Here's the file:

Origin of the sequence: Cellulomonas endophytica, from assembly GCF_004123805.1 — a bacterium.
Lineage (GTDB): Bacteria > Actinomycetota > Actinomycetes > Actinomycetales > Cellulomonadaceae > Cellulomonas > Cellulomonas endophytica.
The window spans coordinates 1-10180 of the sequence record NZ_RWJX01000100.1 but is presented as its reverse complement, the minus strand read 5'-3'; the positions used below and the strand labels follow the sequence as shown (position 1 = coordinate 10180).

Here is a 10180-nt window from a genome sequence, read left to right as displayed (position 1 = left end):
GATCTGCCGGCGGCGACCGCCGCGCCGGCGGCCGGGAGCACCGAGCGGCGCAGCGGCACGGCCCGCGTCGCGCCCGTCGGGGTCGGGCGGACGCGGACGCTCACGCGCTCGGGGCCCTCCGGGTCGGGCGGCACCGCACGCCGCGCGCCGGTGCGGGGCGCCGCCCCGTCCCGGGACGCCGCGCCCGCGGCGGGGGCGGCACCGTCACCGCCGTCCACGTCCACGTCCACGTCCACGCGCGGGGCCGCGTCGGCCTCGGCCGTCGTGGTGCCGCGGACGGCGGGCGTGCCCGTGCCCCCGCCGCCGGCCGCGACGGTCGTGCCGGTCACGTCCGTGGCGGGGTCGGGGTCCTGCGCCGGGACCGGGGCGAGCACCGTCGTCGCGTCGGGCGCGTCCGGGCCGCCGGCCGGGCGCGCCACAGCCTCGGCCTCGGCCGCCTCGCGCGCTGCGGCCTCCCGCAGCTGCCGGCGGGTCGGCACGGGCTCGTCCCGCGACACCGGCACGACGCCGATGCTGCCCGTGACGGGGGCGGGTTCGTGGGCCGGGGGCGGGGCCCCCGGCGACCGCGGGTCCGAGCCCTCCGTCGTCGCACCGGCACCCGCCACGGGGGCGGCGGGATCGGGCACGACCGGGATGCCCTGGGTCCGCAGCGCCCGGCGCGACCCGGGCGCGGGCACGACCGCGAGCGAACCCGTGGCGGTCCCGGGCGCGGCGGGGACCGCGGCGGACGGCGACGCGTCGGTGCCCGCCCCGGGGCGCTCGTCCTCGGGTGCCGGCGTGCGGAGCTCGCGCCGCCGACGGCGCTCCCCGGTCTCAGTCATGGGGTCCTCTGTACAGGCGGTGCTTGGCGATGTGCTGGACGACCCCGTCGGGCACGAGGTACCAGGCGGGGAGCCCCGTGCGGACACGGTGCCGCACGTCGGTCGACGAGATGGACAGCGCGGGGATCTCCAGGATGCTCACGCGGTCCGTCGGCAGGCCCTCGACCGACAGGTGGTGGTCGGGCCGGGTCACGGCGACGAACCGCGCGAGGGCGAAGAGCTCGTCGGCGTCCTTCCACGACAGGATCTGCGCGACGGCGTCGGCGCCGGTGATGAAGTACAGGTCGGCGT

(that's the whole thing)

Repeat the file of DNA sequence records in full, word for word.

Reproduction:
Origin of the sequence: Cellulomonas endophytica, from assembly GCF_004123805.1 — a bacterium.
Lineage (GTDB): Bacteria > Actinomycetota > Actinomycetes > Actinomycetales > Cellulomonadaceae > Cellulomonas > Cellulomonas endophytica.
The window spans coordinates 1-10180 of the sequence record NZ_RWJX01000100.1 but is presented as its reverse complement, the minus strand read 5'-3'; the positions used below and the strand labels follow the sequence as shown (position 1 = coordinate 10180).

Here is a 10180-nt window from a genome sequence, read left to right as displayed (position 1 = left end):
GATCTGCCGGCGGCGACCGCCGCGCCGGCGGCCGGGAGCACCGAGCGGCGCAGCGGCACGGCCCGCGTCGCGCCCGTCGGGGTCGGGCGGACGCGGACGCTCACGCGCTCGGGGCCCTCCGGGTCGGGCGGCACCGCACGCCGCGCGCCGGTGCGGGGCGCCGCCCCGTCCCGGGACGCCGCGCCCGCGGCGGGGGCGGCACCGTCACCGCCGTCCACGTCCACGTCCACGTCCACGCGCGGGGCCGCGTCGGCCTCGGCCGTCGTGGTGCCGCGGACGGCGGGCGTGCCCGTGCCCCCGCCGCCGGCCGCGACGGTCGTGCCGGTCACGTCCGTGGCGGGGTCGGGGTCCTGCGCCGGGACCGGGGCGAGCACCGTCGTCGCGTCGGGCGCGTCCGGGCCGCCGGCCGGGCGCGCCACAGCCTCGGCCTCGGCCGCCTCGCGCGCTGCGGCCTCCCGCAGCTGCCGGCGGGTCGGCACGGGCTCGTCCCGCGACACCGGCACGACGCCGATGCTGCCCGTGACGGGGGCGGGTTCGTGGGCCGGGGGCGGGGCCCCCGGCGACCGCGGGTCCGAGCCCTCCGTCGTCGCACCGGCACCCGCCACGGGGGCGGCGGGATCGGGCACGACCGGGATGCCCTGGGTCCGCAGCGCCCGGCGCGACCCGGGCGCGGGCACGACCGCGAGCGAACCCGTGGCGGTCCCGGGCGCGGCGGGGACCGCGGCGGACGGCGACGCGTCGGTGCCCGCCCCGGGGCGCTCGTCCTCGGGTGCCGGCGTGCGGAGCTCGCGCCGCCGACGGCGCTCCCCGGTCTCAGTCATGGGGTCCTCTGTACAGGCGGTGCTTGGCGATGTGCTGGACGACCCCGTCGGGCACGAGGTACCAGGCGGGGAGCCCCGTGCGGACACGGTGCCGCACGTCGGTCGACGAGATGGACAGCGCGGGGATCTCCAGGATGCTCACGCGGTCCGTCGGCAGGCCCTCGACCGACAGGTGGTGGTCGGGCCGGGTCACGGCGACGAACCGCGCGAGGGCGAAGAGCTCGTCGGCGTCCTTCCACGACAGGATCTGCGCGACGGCGTCGGCGCCGGTGATGAAGTACAGGTCGGCGT